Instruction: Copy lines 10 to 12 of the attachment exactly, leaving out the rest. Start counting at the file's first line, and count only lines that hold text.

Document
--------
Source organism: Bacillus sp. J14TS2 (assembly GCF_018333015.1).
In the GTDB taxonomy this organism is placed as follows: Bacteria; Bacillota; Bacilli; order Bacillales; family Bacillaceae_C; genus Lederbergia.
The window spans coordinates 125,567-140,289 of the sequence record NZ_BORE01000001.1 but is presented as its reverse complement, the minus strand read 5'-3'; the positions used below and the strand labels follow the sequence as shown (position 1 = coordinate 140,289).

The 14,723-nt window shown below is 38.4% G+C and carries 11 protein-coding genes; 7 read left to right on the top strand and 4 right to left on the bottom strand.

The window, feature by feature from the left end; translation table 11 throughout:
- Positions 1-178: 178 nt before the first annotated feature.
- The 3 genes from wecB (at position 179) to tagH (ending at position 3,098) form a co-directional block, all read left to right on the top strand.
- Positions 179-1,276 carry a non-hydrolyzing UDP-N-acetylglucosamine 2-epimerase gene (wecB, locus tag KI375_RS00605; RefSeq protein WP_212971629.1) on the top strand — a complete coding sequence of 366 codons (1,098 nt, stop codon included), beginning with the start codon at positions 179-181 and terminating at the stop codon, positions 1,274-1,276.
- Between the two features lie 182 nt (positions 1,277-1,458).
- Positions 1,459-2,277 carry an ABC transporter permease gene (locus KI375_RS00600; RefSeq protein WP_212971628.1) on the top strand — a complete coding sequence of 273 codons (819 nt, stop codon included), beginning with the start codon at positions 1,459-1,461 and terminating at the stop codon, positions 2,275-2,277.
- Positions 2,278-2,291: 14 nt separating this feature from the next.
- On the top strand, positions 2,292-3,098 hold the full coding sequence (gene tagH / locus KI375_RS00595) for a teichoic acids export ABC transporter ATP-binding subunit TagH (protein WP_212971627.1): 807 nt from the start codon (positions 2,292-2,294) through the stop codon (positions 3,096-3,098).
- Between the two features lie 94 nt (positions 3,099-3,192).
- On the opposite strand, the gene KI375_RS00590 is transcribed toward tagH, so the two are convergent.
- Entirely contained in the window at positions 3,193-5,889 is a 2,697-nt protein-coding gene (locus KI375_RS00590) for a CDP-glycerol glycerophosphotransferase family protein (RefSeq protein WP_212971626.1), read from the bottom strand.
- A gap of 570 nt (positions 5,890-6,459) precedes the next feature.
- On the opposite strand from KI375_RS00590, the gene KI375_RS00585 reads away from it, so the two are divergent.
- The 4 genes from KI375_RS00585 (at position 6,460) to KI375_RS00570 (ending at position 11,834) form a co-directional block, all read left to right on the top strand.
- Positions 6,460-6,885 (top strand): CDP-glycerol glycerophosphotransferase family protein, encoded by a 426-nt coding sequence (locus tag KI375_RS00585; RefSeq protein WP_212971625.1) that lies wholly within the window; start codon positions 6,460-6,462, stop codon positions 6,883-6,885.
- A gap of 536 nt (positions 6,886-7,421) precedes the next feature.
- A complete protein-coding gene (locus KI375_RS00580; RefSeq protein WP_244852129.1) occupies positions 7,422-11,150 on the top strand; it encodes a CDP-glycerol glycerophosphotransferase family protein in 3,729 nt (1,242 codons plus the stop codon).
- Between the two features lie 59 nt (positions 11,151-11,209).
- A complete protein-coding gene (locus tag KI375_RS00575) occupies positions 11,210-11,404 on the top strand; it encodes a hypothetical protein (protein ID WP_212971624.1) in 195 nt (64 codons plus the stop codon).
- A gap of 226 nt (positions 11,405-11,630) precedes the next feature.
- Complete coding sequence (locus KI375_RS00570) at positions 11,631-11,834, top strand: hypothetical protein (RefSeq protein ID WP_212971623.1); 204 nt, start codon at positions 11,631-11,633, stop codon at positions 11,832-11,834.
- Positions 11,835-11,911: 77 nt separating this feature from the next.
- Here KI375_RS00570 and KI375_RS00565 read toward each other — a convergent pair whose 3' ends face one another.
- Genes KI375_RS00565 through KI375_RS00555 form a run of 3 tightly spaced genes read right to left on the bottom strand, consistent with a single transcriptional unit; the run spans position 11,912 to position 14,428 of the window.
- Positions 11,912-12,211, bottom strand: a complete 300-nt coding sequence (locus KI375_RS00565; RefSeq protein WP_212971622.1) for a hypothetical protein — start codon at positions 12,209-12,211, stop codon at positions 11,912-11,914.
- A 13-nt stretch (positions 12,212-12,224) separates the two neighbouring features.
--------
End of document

- Positions 1,459-2,277 carry an ABC transporter permease gene (locus KI375_RS00600; RefSeq protein WP_212971628.1) on the top strand — a complete coding sequence of 273 codons (819 nt, stop codon included), beginning with the start codon at positions 1,459-1,461 and terminating at the stop codon, positions 2,275-2,277.
- Positions 2,278-2,291: 14 nt separating this feature from the next.
- On the top strand, positions 2,292-3,098 hold the full coding sequence (gene tagH / locus KI375_RS00595) for a teichoic acids export ABC transporter ATP-binding subunit TagH (protein WP_212971627.1): 807 nt from the start codon (positions 2,292-2,294) through the stop codon (positions 3,096-3,098).